He looked at me suspiciously, and plucked from under his shirt a chain with a band dangling from it. “Mine’s

a Miner.”

Comparing the two, our hearts sank. The bands were identical, and we knew we had been betrayed. By now the bartender stood near us, amused. “You guys wouldn’t be talking about Delilah, would you?” he asked, smiling broadly while wiping down the bar. “That girl was a crack shot, wasn’t she? Her Daddy wasn’t much older than you two when he died, but up until he did he took her hunting about every day. When she was younger the school principal had to get after him in the fall because she was missing so much school.” He looked at the bands in our hands. “You know those are fakes, don’t you? Some magazine was offering them as a promotion if you bought a subscription. If it’s any consolation, you’re not the only two carrying them around.” He picked up our empty glasses and put them in the sink. “Pour you another?”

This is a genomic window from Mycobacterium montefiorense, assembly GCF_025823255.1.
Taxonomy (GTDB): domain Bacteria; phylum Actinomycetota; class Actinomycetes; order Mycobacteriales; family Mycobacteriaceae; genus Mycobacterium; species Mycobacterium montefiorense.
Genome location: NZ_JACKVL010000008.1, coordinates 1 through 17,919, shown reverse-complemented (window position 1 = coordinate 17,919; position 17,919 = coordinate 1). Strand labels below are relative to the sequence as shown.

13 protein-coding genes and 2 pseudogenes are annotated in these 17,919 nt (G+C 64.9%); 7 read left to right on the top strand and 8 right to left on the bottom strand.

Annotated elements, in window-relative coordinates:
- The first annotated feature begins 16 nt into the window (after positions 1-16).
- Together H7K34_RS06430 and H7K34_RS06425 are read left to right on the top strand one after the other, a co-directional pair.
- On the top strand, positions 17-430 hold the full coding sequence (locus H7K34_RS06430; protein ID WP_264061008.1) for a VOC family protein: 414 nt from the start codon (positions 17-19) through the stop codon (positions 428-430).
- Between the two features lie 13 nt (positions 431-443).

Nursing our beers and licking our wounds, we told each other about our times with Delilah. They differed in detail but not in outcome.

“What’d you give her for it?”

“My duck call. I’d hate to tell you how much I paid for it.”

“Was it blue?”

“Yeah, how’d you know?”

“Just a hunch.”

These days I smile at the memory of Delilah and still carry her band on my key ring. Remembering her magic on a duck call, her superb shooting, especially the sweet shot of that hellbent-for-heaven merganser, and her magnificent deception, I doubt if I would trade the experience for a real Miner band. Truth be told, it was the haircut of a lifetime, and I suspect I’m a better man for it.

And eventually, my hair grew back.     



Ted is an avid duck hunter who spends the hot months painting battered wooden decoys and wishing summer only came twice a decade. This is his second appearance in Gray's.